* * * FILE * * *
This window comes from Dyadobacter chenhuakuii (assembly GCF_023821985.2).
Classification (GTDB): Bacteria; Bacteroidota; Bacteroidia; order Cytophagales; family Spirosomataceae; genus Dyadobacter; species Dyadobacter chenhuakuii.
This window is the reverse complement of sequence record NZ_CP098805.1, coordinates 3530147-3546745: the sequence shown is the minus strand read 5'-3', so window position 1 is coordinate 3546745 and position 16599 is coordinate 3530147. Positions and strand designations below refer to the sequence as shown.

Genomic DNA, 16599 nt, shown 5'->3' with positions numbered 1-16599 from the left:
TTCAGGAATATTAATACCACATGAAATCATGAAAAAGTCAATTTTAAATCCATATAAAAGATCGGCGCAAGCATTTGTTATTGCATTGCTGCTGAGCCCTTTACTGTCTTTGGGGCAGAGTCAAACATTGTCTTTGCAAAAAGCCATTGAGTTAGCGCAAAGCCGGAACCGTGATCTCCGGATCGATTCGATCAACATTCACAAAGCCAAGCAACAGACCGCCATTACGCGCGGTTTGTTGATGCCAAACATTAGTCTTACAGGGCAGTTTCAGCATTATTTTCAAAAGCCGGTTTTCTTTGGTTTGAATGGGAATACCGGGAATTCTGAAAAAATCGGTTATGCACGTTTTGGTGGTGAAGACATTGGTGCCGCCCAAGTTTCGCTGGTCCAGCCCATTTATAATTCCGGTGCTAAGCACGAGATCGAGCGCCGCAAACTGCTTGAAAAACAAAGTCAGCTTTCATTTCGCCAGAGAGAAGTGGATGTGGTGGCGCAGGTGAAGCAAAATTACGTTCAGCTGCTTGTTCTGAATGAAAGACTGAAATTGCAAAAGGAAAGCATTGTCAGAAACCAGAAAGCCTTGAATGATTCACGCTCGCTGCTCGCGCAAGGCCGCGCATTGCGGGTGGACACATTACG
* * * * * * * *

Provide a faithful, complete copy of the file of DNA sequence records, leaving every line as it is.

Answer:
This window comes from Dyadobacter chenhuakuii (assembly GCF_023821985.2).
Classification (GTDB): Bacteria; Bacteroidota; Bacteroidia; order Cytophagales; family Spirosomataceae; genus Dyadobacter; species Dyadobacter chenhuakuii.
This window is the reverse complement of sequence record NZ_CP098805.1, coordinates 3530147-3546745: the sequence shown is the minus strand read 5'-3', so window position 1 is coordinate 3546745 and position 16599 is coordinate 3530147. Positions and strand designations below refer to the sequence as shown.

Genomic DNA, 16599 nt, shown 5'->3' with positions numbered 1-16599 from the left:
TTCAGGAATATTAATACCACATGAAATCATGAAAAAGTCAATTTTAAATCCATATAAAAGATCGGCGCAAGCATTTGTTATTGCATTGCTGCTGAGCCCTTTACTGTCTTTGGGGCAGAGTCAAACATTGTCTTTGCAAAAAGCCATTGAGTTAGCGCAAAGCCGGAACCGTGATCTCCGGATCGATTCGATCAACATTCACAAAGCCAAGCAACAGACCGCCATTACGCGCGGTTTGTTGATGCCAAACATTAGTCTTACAGGGCAGTTTCAGCATTATTTTCAAAAGCCGGTTTTCTTTGGTTTGAATGGGAATACCGGGAATTCTGAAAAAATCGGTTATGCACGTTTTGGTGGTGAAGACATTGGTGCCGCCCAAGTTTCGCTGGTCCAGCCCATTTATAATTCCGGTGCTAAGCACGAGATCGAGCGCCGCAAACTGCTTGAAAAACAAAGTCAGCTTTCATTTCGCCAGAGAGAAGTGGATGTGGTGGCGCAGGTGAAGCAAAATTACGTTCAGCTGCTTGTTCTGAATGAAAGACTGAAATTGCAAAAGGAAAGCATTGTCAGAAACCAGAAAGCCTTGAATGATTCACGCTCGCTGCTCGCGCAAGGCCGCGCATTGCGGGTGGACACATTACG